Friday, June 04, 2004

Defending the SAT:

Gail Heriot guest-blogging at Volokh defends the SAT. Kudos for her -- that test in general and standardized tests in particular are much in need of defending against their “leveling” critics. She takes on the misleading notion that standardized tests are unfair because they tend to tell us about the socio-economic status background of its takers.

Does that mean that there is no relationship between socio-economic class and SAT scores? Of course not. For whatever combination of nature and nuture, the children of successful, well-educated parents do tend to do better than less-privileged children. But the effect is not as overwhelming as Sacks argues. The notion that only those with Volvos need apply to the Ivy League is nonsense.

Moreover, insofar as the children of successful parents do score more highly, the test is measuring something real and not something that will disappear if the SAT is abolished. Such students, on the whole, don't just tend to get better scores, they tend to do better in college too. Ignoring SAT scores just because the children of high-achievers tend to do well would be like ignoring height in basketball players just because the children of tall people tend to be tall.


In other words, there is a correlation between wealth and doing well on these tests, but there is no causal effect—being rich doesn’t cause one to do well on this test. Those who imply that standardized tests benefit the rich mislead because they either don’t understand, or are blatantly dishonest about why the children of the better off out-perform on standardized tests: High academic preparation and achievement lead to economic success. Adults who are economically well off tended to be better academic achievers and they pass that on through culture and genetics to their offspring. Hence, the children of wealthier parents tend to be more academically prepared than the children of lesser socio-economic backgrounds. That’s why the students who come from wealthier backgrounds who do better on the SATs do better in college too.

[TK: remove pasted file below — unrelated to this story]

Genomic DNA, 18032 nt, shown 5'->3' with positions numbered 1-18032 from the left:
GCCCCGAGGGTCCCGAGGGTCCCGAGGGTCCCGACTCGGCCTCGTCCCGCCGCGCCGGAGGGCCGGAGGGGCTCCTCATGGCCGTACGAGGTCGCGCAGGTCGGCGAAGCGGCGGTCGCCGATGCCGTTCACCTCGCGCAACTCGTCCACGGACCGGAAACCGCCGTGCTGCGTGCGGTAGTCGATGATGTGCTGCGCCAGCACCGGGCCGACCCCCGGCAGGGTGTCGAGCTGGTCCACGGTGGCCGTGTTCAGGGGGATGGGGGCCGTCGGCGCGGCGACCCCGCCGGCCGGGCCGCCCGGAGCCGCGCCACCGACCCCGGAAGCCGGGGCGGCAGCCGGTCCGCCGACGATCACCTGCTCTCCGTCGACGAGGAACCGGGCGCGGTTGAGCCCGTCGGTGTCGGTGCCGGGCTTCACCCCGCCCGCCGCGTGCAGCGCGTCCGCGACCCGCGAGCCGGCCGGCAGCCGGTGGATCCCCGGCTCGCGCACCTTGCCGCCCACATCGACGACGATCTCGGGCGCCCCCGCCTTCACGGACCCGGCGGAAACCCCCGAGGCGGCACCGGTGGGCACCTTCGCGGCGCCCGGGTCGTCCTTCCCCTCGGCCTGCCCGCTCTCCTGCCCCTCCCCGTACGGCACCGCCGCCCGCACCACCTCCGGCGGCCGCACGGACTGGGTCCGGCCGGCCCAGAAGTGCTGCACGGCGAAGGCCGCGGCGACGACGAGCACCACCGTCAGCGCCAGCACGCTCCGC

The SAT/wealth argument is a red-herring because it takes nothing away from the predictive validity of that test. If the test isn’t a “perfect predictor” (nothing is, by the way), then let’s replace the SAT with something that is an even better predictor. Let the test with the highest predictive validity be the one that is used. The levelers don’t want to do that. They want to replace something that has predictive validity with nothing (if you don’t believe me, Lani Gunier has argued that Law School Applications—especially for the prestigious Ivy League Schools—should be accepted on the basis of a lottery system!).

Standardized tests fly in the face of the modern egalitarian notion of equality of condition. The best and brightest rise to the top and achieve success, make more $, accumulate more wealth than those of lesser talent. Yet standardized tests like the SAT perfectly exemplify classical notions of equality (equally of opportunity, not of condition). That test is equally accessible by all and every one takes the exact same test. Indeed, these tests were created to end an aristocratic-like system that hands down privileges solely on the basis of blood-line and background. Heriot writes that the tests were put into place “to take privilege away from the WASPish families of the Eastern Establishment and put it into the hands of talented young people, regardless of background. And they were pretty successful. More than one Nebraska farm girl or government clerk's son from Newark has beaten out a scion of wealth and privilege for a seat at Harvard or Yale precisely because of the SAT.”

Moreover let me add that there are plenty of stories of Asians immigrating to America literally in boats, not learning the language perfectly (the adult immigrants, that is -- the children tend to learn the language perfectly), but working like crazy in blue collar types of positions, sending their children to crappy public schools, and the children of those Vietnamese or Korean immigrants kick ass on the SATs, get into a school like Berkeley, and end up successful. If that doesn’t fly in the face of aristocratic privilege, then I don’t know what does.

However, the “levelers” won’t hear it. Why? Equality of opportunity for individuals leads to inequality of results for those same individuals and inequality of results for groups of individuals as well.

10 comments:

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Anonymous said...

You admit that the SAT is correlated with wealth and income, yet you continue to defend its use because